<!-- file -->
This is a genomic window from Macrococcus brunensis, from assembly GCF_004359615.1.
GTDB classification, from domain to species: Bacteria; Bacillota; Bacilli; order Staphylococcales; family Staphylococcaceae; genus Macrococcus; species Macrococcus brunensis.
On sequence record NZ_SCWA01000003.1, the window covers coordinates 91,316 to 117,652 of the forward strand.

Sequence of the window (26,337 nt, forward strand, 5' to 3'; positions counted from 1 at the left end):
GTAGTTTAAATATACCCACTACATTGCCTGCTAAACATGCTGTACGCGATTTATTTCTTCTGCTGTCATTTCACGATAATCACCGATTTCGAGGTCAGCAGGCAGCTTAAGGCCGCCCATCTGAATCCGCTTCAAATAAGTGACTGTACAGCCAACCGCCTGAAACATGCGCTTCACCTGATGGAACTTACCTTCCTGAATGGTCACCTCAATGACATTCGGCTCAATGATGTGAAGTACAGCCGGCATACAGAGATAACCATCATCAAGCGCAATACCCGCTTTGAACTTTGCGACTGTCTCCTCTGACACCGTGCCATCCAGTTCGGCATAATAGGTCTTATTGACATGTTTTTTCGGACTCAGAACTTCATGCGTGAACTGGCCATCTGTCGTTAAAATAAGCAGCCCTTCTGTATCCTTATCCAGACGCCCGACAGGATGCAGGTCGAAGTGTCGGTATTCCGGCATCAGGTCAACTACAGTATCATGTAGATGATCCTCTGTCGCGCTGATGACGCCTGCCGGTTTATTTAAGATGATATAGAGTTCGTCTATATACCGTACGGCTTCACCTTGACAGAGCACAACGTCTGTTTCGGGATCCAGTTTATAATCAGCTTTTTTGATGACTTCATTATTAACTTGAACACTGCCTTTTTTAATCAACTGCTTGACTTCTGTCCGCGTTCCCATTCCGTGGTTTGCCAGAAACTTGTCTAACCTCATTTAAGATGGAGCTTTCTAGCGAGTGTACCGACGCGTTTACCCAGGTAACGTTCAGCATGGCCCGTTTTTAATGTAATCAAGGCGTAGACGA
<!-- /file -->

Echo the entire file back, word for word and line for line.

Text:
This is a genomic window from Macrococcus brunensis, from assembly GCF_004359615.1.
GTDB classification, from domain to species: Bacteria; Bacillota; Bacilli; order Staphylococcales; family Staphylococcaceae; genus Macrococcus; species Macrococcus brunensis.
On sequence record NZ_SCWA01000003.1, the window covers coordinates 91,316 to 117,652 of the forward strand.

Sequence of the window (26,337 nt, forward strand, 5' to 3'; positions counted from 1 at the left end):
GTAGTTTAAATATACCCACTACATTGCCTGCTAAACATGCTGTACGCGATTTATTTCTTCTGCTGTCATTTCACGATAATCACCGATTTCGAGGTCAGCAGGCAGCTTAAGGCCGCCCATCTGAATCCGCTTCAAATAAGTGACTGTACAGCCAACCGCCTGAAACATGCGCTTCACCTGATGGAACTTACCTTCCTGAATGGTCACCTCAATGACATTCGGCTCAATGATGTGAAGTACAGCCGGCATACAGAGATAACCATCATCAAGCGCAATACCCGCTTTGAACTTTGCGACTGTCTCCTCTGACACCGTGCCATCCAGTTCGGCATAATAGGTCTTATTGACATGTTTTTTCGGACTCAGAACTTCATGCGTGAACTGGCCATCTGTCGTTAAAATAAGCAGCCCTTCTGTATCCTTATCCAGACGCCCGACAGGATGCAGGTCGAAGTGTCGGTATTCCGGCATCAGGTCAACTACAGTATCATGTAGATGATCCTCTGTCGCGCTGATGACGCCTGCCGGTTTATTTAAGATGATATAGAGTTCGTCTATATACCGTACGGCTTCACCTTGACAGAGCACAACGTCTGTTTCGGGATCCAGTTTATAATCAGCTTTTTTGATGACTTCATTATTAACTTGAACACTGCCTTTTTTAATCAACTGCTTGACTTCTGTCCGCGTTCCCATTCCGTGGTTTGCCAGAAACTTGTCTAACCTCATTTAAGATGGAGCTTTCTAGCGAGTGTACCGACGCGTTTACCCAGGTAACGTTCAGCATGGCCCGTTTTTAATGTAATCAAGGCGTAGACGA